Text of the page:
This Special Issue of the Australian Journal of Adult Learning (AJAL) will explore various trends developing at the forefront of literacies in adult education, to consider ways that literacies are being defined and enacted in current times in research and practice.
We encourage submissions from around the globe about literacies that relate to these four fields:
- Critical literacy;
- New literacy studie;
- Sociocultural approaches to additional language learning in adult education.
Each of these four areas of literacies draw attention to ways in which power continues to shape and impact adult learning experiences. Critical literacy may draw upon a Freirian analysis or the Frankfurt school of critical theory, which examines power relations through concepts such as ideological critique, that question the underlying assumptions of power structures often embedded in dominant discourses. Critical literacies may also consider a range of access and inclusion issues, looking at factors such as gender, Indigeneity, ability, age, race, culture, and/or social class.
In this ongoing epistemological shift, New Literacy Studies has significantly advanced our understanding of the larger societal implications of Web 2.0 technologies: “In a world where electronically produced text carries meaning, exclusion from digital technologies can have disempowering consequences – especially for life in the home, community and workplace” (Hamilton, Tett, & Crowther, 2012, p. 4).
Multiliteracies, like New Literacy Studies, acknowledge the power dynamics of literacies to shape identities and technological advances. Multiliteracies focus on deepening and expanding forms of communication through multimodality and cultural diversity (Kalantzis et al., 2016). The broader concept of literacies also undergirds sociocultural approaches to additional language learning, which recognise the need to affirm multilingual students’ identities in the face of coercive societal power relations that devalue Culturally and Linguistically Diverse learners’ home cultures and languages (Cummins, 2021).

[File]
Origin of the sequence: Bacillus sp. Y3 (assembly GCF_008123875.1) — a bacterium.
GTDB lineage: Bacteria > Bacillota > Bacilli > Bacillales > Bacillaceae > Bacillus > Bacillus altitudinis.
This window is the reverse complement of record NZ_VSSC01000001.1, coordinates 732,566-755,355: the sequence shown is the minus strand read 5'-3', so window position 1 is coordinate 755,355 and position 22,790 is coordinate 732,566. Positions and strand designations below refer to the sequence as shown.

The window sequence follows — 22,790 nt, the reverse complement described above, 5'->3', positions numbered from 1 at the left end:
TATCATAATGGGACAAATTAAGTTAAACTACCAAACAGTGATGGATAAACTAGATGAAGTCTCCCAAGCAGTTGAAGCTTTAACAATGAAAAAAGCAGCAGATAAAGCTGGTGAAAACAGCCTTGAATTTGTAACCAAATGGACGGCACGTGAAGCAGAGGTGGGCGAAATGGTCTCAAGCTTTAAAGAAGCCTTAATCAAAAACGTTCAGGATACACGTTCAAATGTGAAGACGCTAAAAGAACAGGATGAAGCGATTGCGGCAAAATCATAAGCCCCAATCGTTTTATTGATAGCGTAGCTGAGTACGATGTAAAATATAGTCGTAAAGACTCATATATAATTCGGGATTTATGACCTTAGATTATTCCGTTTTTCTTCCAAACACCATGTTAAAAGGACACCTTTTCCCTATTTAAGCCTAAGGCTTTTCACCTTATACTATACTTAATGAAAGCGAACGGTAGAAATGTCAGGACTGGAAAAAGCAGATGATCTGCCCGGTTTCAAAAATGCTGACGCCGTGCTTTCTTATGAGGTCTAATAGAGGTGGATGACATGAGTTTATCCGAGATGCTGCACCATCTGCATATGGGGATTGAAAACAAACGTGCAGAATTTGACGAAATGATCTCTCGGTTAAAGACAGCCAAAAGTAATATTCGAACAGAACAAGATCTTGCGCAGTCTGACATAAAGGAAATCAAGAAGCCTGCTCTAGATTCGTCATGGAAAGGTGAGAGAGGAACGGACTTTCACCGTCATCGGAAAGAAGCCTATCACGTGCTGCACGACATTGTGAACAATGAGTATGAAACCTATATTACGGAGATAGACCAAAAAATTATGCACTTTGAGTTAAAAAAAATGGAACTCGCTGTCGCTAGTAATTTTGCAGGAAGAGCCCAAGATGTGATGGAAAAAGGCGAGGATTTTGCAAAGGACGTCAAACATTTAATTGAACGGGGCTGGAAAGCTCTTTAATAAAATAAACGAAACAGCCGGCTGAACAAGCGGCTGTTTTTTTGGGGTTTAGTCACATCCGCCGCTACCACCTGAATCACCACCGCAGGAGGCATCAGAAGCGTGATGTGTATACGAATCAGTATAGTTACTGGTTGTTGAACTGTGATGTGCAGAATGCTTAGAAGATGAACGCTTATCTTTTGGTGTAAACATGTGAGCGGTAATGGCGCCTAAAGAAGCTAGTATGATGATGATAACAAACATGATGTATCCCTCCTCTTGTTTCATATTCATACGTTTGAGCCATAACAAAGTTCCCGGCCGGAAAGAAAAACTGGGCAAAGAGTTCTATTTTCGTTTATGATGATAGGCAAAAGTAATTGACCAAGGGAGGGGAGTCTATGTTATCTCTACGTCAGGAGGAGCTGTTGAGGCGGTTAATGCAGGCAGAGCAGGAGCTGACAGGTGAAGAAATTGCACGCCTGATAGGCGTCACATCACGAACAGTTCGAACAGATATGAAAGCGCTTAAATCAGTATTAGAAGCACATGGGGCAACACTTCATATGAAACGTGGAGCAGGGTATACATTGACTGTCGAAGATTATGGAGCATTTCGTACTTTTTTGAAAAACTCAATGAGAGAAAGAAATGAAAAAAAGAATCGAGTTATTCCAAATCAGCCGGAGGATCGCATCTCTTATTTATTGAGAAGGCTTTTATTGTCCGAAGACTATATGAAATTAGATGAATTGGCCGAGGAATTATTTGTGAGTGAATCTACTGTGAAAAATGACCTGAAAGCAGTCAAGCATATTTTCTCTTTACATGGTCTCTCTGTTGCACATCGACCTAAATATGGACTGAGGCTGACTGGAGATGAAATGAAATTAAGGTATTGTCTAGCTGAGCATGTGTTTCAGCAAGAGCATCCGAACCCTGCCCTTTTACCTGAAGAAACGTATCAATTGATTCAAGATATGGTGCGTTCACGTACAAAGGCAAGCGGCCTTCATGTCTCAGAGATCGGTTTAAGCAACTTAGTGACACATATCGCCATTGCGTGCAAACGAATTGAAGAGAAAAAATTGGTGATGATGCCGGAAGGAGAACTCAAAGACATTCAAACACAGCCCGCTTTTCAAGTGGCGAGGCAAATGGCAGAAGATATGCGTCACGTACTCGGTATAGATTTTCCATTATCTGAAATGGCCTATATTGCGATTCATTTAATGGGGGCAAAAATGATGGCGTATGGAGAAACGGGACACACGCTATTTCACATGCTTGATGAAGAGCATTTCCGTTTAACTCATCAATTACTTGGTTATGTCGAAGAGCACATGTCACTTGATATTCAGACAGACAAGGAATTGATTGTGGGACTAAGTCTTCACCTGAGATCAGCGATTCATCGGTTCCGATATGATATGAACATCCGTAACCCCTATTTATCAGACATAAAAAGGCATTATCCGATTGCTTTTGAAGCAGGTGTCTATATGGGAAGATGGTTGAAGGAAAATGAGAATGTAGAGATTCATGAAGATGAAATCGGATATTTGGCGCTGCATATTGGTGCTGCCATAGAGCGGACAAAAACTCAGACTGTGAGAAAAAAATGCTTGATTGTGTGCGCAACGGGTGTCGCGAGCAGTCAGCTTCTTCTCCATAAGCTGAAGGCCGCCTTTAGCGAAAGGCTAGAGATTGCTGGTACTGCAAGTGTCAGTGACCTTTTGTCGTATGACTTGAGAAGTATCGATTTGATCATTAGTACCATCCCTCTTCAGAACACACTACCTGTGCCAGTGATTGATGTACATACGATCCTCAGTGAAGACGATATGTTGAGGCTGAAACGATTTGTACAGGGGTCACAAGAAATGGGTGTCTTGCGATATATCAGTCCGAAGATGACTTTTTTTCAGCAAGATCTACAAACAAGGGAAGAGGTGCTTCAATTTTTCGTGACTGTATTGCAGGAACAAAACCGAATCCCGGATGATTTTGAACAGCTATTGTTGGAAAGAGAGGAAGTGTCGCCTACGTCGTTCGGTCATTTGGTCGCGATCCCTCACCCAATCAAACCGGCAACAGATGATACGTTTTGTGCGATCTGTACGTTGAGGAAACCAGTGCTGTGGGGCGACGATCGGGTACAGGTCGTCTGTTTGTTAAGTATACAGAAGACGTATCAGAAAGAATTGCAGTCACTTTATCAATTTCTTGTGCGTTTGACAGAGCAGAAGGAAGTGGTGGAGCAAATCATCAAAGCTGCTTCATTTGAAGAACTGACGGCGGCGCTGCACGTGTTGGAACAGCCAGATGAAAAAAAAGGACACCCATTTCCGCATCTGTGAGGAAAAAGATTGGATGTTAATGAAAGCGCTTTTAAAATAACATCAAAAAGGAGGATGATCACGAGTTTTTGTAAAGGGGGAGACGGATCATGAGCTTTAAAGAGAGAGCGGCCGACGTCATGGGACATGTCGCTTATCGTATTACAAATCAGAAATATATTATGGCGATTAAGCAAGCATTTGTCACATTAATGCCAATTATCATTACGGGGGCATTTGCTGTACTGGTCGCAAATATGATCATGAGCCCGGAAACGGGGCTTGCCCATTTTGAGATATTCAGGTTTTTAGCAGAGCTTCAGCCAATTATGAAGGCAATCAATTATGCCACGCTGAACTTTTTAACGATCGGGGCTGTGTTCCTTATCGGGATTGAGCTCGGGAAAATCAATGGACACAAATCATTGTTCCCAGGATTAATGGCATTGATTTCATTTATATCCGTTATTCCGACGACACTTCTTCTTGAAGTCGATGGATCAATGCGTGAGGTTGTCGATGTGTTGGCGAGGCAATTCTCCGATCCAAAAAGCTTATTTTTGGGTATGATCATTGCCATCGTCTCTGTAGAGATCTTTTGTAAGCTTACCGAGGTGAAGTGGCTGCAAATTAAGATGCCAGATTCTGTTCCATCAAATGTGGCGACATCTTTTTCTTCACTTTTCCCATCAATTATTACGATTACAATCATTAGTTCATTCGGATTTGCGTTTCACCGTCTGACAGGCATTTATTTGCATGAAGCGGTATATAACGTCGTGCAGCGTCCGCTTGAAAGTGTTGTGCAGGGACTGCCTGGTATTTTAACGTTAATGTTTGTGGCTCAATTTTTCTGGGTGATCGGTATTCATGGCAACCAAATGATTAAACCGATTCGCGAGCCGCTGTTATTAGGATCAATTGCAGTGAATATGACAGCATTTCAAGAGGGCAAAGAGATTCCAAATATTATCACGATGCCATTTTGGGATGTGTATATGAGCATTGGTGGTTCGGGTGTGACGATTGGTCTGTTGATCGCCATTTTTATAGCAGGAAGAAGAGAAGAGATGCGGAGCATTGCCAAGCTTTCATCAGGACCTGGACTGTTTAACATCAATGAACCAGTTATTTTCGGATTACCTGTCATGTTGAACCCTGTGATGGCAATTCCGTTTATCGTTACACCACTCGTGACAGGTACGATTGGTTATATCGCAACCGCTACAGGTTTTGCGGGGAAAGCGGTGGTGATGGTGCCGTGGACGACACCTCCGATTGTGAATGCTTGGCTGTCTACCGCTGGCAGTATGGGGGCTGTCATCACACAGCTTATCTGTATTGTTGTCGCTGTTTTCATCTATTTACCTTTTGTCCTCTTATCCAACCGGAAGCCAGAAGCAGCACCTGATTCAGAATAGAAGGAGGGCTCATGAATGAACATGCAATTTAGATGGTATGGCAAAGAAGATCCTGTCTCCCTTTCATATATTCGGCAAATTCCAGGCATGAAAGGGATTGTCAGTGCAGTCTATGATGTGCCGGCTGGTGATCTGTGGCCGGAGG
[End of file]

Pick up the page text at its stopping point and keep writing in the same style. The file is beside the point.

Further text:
Proposals for the following types of papers that address literacies in adult learning will be considered:
- Advancing theoretical discourses on literacy;
- Disseminating new research on literacy;
- Critiquing Human Capital Theory approaches to literacy policies;
- Reporting on literacy programs or stories of practice teaching literacy (from practitioners in the field).
Types of contributions welcome:
Abstracts should be 300-500 words (excluding references) to be sent directly to the Guest Editors to their email address (please see email addresses below)
Academic papers of 6000 to 6,500 words in length including references, tables, data and figures will be blind double, external peer reviewed to be submitted via the AJAL portal.
Stories of practice of up to 3,000 words in length including references, tables, data and figures will be reviewed by editors to be submitted via the AJAL portal.
AJAL submission and author guidelines:
For furher information, please see the full Call featured below and attached.